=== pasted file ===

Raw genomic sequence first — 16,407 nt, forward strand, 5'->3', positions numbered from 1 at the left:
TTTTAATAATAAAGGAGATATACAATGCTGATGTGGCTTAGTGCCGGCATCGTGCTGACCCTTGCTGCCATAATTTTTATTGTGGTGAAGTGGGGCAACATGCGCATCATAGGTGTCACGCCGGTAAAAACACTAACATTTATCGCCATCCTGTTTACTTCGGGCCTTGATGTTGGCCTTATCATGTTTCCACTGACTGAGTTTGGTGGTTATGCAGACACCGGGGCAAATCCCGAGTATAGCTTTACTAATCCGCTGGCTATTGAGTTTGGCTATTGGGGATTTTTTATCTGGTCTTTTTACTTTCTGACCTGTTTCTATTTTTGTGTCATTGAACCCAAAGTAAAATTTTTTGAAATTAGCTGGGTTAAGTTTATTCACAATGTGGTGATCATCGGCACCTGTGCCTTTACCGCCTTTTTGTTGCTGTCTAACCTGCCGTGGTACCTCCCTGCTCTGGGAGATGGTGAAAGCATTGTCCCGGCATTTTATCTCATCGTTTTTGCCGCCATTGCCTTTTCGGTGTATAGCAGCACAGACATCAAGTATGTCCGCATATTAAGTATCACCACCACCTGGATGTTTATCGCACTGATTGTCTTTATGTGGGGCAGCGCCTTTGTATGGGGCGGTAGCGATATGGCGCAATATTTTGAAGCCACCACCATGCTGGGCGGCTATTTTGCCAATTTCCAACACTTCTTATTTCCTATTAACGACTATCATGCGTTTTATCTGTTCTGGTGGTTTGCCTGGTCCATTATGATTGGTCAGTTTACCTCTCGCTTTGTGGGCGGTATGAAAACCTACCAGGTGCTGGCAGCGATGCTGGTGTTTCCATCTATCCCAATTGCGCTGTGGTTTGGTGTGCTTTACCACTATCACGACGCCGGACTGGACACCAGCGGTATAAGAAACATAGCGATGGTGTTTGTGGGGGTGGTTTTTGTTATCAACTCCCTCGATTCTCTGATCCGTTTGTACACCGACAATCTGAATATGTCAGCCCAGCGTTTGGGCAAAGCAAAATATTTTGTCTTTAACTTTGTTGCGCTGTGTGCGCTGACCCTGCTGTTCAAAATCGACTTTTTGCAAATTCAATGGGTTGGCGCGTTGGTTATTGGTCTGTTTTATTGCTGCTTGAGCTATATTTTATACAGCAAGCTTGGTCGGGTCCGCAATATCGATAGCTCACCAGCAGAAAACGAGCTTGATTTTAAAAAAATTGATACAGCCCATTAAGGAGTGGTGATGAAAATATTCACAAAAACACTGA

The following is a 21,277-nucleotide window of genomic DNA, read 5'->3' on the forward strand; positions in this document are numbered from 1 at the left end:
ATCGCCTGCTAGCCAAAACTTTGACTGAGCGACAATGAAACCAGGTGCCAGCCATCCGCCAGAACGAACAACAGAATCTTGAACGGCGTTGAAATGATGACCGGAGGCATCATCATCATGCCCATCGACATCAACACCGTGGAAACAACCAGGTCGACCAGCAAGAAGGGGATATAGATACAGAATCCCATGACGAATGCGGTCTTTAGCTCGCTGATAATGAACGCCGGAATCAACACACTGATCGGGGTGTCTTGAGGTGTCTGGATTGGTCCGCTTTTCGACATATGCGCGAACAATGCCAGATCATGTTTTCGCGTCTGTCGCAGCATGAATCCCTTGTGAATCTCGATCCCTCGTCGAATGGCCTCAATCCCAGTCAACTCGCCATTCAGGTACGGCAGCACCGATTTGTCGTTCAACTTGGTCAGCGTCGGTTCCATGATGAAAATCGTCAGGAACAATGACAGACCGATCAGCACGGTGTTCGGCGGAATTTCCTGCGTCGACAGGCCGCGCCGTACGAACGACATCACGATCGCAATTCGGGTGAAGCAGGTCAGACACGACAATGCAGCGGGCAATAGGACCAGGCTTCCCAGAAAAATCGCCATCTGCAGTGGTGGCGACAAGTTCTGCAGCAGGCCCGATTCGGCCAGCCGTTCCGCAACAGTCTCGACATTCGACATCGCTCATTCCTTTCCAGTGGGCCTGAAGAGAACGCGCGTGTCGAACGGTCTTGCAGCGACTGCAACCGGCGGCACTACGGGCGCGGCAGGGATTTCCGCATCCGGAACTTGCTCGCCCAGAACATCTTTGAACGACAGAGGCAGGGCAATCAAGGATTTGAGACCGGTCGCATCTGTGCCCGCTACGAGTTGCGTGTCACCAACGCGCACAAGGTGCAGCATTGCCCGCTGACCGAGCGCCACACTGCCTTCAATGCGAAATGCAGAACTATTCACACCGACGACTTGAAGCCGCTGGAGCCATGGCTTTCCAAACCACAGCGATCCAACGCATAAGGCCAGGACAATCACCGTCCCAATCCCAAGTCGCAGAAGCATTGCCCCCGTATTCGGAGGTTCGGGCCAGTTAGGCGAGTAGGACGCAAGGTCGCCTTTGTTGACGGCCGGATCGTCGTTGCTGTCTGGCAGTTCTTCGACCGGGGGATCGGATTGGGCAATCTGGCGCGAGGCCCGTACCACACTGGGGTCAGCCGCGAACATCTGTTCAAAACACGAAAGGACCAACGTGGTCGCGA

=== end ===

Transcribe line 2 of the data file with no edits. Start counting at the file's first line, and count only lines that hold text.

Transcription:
TTTTAATAATAAAGGAGATATACAATGCTGATGTGGCTTAGTGCCGGCATCGTGCTGACCCTTGCTGCCATAATTTTTATTGTGGTGAAGTGGGGCAACATGCGCATCATAGGTGTCACGCCGGTAAAAACACTAACATTTATCGCCATCCTGTTTACTTCGGGCCTTGATGTTGGCCTTATCATGTTTCCACTGACTGAGTTTGGTGGTTATGCAGACACCGGGGCAAATCCCGAGTATAGCTTTACTAATCCGCTGGCTATTGAGTTTGGCTATTGGGGATTTTTTATCTGGTCTTTTTACTTTCTGACCTGTTTCTATTTTTGTGTCATTGAACCCAAAGTAAAATTTTTTGAAATTAGCTGGGTTAAGTTTATTCACAATGTGGTGATCATCGGCACCTGTGCCTTTACCGCCTTTTTGTTGCTGTCTAACCTGCCGTGGTACCTCCCTGCTCTGGGAGATGGTGAAAGCATTGTCCCGGCATTTTATCTCATCGTTTTTGCCGCCATTGCCTTTTCGGTGTATAGCAGCACAGACATCAAGTATGTCCGCATATTAAGTATCACCACCACCTGGATGTTTATCGCACTGATTGTCTTTATGTGGGGCAGCGCCTTTGTATGGGGCGGTAGCGATATGGCGCAATATTTTGAAGCCACCACCATGCTGGGCGGCTATTTTGCCAATTTCCAACACTTCTTATTTCCTATTAACGACTATCATGCGTTTTATCTGTTCTGGTGGTTTGCCTGGTCCATTATGATTGGTCAGTTTACCTCTCGCTTTGTGGGCGGTATGAAAACCTACCAGGTGCTGGCAGCGATGCTGGTGTTTCCATCTATCCCAATTGCGCTGTGGTTTGGTGTGCTTTACCACTATCACGACGCCGGACTGGACACCAGCGGTATAAGAAACATAGCGATGGTGTTTGTGGGGGTGGTTTTTGTTATCAACTCCCTCGATTCTCTGATCCGTTTGTACACCGACAATCTGAATATGTCAGCCCAGCGTTTGGGCAAAGCAAAATATTTTGTCTTTAACTTTGTTGCGCTGTGTGCGCTGACCCTGCTGTTCAAAATCGACTTTTTGCAAATTCAATGGGTTGGCGCGTTGGTTATTGGTCTGTTTTATTGCTGCTTGAGCTATATTTTATACAGCAAGCTTGGTCGGGTCCGCAATATCGATAGCTCACCAGCAGAAAACGAGCTTGATTTTAAAAAAATTGATACAGCCCATTAAGGAGTGGTGATGAAAATATTCACAAAAACACTGA